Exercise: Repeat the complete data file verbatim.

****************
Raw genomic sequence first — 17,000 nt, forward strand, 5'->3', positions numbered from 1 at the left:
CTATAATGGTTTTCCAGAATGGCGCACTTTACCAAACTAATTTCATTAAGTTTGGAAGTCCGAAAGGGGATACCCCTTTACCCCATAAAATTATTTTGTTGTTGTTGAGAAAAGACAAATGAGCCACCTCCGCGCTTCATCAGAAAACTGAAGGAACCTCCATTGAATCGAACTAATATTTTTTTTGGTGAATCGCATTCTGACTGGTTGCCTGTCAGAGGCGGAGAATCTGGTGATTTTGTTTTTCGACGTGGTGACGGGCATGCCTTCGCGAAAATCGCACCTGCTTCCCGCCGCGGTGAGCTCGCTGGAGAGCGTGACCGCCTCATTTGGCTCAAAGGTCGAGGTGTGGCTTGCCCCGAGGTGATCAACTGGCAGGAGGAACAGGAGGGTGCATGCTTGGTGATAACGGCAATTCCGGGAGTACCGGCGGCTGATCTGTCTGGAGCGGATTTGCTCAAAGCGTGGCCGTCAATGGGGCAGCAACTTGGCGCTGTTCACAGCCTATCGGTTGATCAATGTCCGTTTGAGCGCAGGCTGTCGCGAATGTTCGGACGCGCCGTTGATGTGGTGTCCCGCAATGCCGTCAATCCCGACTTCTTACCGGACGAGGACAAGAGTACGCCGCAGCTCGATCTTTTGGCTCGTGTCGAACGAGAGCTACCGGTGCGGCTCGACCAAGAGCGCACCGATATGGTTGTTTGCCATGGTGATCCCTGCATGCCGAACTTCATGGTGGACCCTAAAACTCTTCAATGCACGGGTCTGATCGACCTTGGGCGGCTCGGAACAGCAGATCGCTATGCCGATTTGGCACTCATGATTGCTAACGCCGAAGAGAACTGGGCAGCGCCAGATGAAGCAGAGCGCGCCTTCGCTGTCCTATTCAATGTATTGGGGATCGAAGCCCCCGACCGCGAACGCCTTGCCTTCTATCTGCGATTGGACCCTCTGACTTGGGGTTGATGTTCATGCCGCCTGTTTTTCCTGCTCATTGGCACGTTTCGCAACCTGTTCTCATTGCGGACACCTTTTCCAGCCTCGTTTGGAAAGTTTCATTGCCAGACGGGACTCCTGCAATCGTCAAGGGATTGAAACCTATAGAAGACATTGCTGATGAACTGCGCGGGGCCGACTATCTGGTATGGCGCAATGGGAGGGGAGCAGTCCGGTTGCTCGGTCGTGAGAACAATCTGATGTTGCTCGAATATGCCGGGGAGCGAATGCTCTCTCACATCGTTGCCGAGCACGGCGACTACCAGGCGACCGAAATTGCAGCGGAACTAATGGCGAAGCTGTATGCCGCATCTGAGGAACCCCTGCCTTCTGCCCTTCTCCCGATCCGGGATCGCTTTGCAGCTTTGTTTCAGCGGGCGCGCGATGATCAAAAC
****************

Raw genomic sequence first — 17,000 nt, forward strand, 5'->3', positions numbered from 1 at the left:
CTATAATGGTTTTCCAGAATGGCGCACTTTACCAAACTAATTTCATTAAGTTTGGAAGTCCGAAAGGGGATACCCCTTTACCCCATAAAATTATTTTGTTGTTGTTGAGAAAAGACAAATGAGCCACCTCCGCGCTTCATCAGAAAACTGAAGGAACCTCCATTGAATCGAACTAATATTTTTTTTGGTGAATCGCATTCTGACTGGTTGCCTGTCAGAGGCGGAGAATCTGGTGATTTTGTTTTTCGACGTGGTGACGGGCATGCCTTCGCGAAAATCGCACCTGCTTCCCGCCGCGGTGAGCTCGCTGGAGAGCGTGACCGCCTCATTTGGCTCAAAGGTCGAGGTGTGGCTTGCCCCGAGGTGATCAACTGGCAGGAGGAACAGGAGGGTGCATGCTTGGTGATAACGGCAATTCCGGGAGTACCGGCGGCTGATCTGTCTGGAGCGGATTTGCTCAAAGCGTGGCCGTCAATGGGGCAGCAACTTGGCGCTGTTCACAGCCTATCGGTTGATCAATGTCCGTTTGAGCGCAGGCTGTCGCGAATGTTCGGACGCGCCGTTGATGTGGTGTCCCGCAATGCCGTCAATCCCGACTTCTTACCGGACGAGGACAAGAGTACGCCGCAGCTCGATCTTTTGGCTCGTGTCGAACGAGAGCTACCGGTGCGGCTCGACCAAGAGCGCACCGATATGGTTGTTTGCCATGGTGATCCCTGCATGCCGAACTTCATGGTGGACCCTAAAACTCTTCAATGCACGGGTCTGATCGACCTTGGGCGGCTCGGAACAGCAGATCGCTATGCCGATTTGGCACTCATGATTGCTAACGCCGAAGAGAACTGGGCAGCGCCAGATGAAGCAGAGCGCGCCTTCGCTGTCCTATTCAATGTATTGGGGATCGAAGCCCCCGACCGCGAACGCCTTGCCTTCTATCTGCGATTGGACCCTCTGACTTGGGGTTGATGTTCATGCCGCCTGTTTTTCCTGCTCATTGGCACGTTTCGCAACCTGTTCTCATTGCGGACACCTTTTCCAGCCTCGTTTGGAAAGTTTCATTGCCAGACGGGACTCCTGCAATCGTCAAGGGATTGAAACCTATAGAAGACATTGCTGATGAACTGCGCGGGGCCGACTATCTGGTATGGCGCAATGGGAGGGGAGCAGTCCGGTTGCTCGGTCGTGAGAACAATCTGATGTTGCTCGAATATGCCGGGGAGCGAATGCTCTCTCACATCGTTGCCGAGCACGGCGACTACCAGGCGACCGAAATTGCAGCGGAACTAATGGCGAAGCTGTATGCCGCATCTGAGGAACCCCTGCCTTCTGCCCTTCTCCCGATCCGGGATCGCTTTGCAGCTTTGTTTCAGCGGGCGCGCGATGATCAAAAC